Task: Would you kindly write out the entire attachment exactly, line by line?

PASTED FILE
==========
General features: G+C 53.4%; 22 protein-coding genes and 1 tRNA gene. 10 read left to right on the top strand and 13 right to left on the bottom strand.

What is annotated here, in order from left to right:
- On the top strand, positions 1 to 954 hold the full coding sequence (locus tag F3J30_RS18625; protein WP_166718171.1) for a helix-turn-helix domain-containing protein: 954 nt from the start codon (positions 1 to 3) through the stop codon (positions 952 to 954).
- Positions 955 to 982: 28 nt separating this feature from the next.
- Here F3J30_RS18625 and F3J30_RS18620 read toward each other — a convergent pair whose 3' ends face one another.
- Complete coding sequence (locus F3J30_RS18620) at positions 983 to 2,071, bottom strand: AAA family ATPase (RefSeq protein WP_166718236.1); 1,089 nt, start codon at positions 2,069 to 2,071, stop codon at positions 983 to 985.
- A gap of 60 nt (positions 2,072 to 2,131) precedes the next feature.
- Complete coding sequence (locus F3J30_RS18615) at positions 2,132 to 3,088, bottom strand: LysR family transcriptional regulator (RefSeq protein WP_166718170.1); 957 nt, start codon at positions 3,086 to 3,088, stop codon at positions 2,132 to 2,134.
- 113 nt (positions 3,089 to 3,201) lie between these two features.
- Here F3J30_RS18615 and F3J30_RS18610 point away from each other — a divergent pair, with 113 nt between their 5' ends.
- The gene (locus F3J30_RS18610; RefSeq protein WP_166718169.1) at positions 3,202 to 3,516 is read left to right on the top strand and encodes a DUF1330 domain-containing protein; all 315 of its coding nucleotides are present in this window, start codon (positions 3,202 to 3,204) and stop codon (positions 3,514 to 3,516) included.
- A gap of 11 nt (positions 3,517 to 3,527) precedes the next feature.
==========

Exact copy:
General features: G+C 53.4%; 22 protein-coding genes and 1 tRNA gene. 10 read left to right on the top strand and 13 right to left on the bottom strand.

What is annotated here, in order from left to right:
- On the top strand, positions 1 to 954 hold the full coding sequence (locus tag F3J30_RS18625; protein WP_166718171.1) for a helix-turn-helix domain-containing protein: 954 nt from the start codon (positions 1 to 3) through the stop codon (positions 952 to 954).
- Positions 955 to 982: 28 nt separating this feature from the next.
- Here F3J30_RS18625 and F3J30_RS18620 read toward each other — a convergent pair whose 3' ends face one another.
- Complete coding sequence (locus F3J30_RS18620) at positions 983 to 2,071, bottom strand: AAA family ATPase (RefSeq protein WP_166718236.1); 1,089 nt, start codon at positions 2,069 to 2,071, stop codon at positions 983 to 985.
- A gap of 60 nt (positions 2,072 to 2,131) precedes the next feature.
- Complete coding sequence (locus F3J30_RS18615) at positions 2,132 to 3,088, bottom strand: LysR family transcriptional regulator (RefSeq protein WP_166718170.1); 957 nt, start codon at positions 3,086 to 3,088, stop codon at positions 2,132 to 2,134.
- 113 nt (positions 3,089 to 3,201) lie between these two features.
- Here F3J30_RS18615 and F3J30_RS18610 point away from each other — a divergent pair, with 113 nt between their 5' ends.
- The gene (locus F3J30_RS18610; RefSeq protein WP_166718169.1) at positions 3,202 to 3,516 is read left to right on the top strand and encodes a DUF1330 domain-containing protein; all 315 of its coding nucleotides are present in this window, start codon (positions 3,202 to 3,204) and stop codon (positions 3,514 to 3,516) included.
- A gap of 11 nt (positions 3,517 to 3,527) precedes the next feature.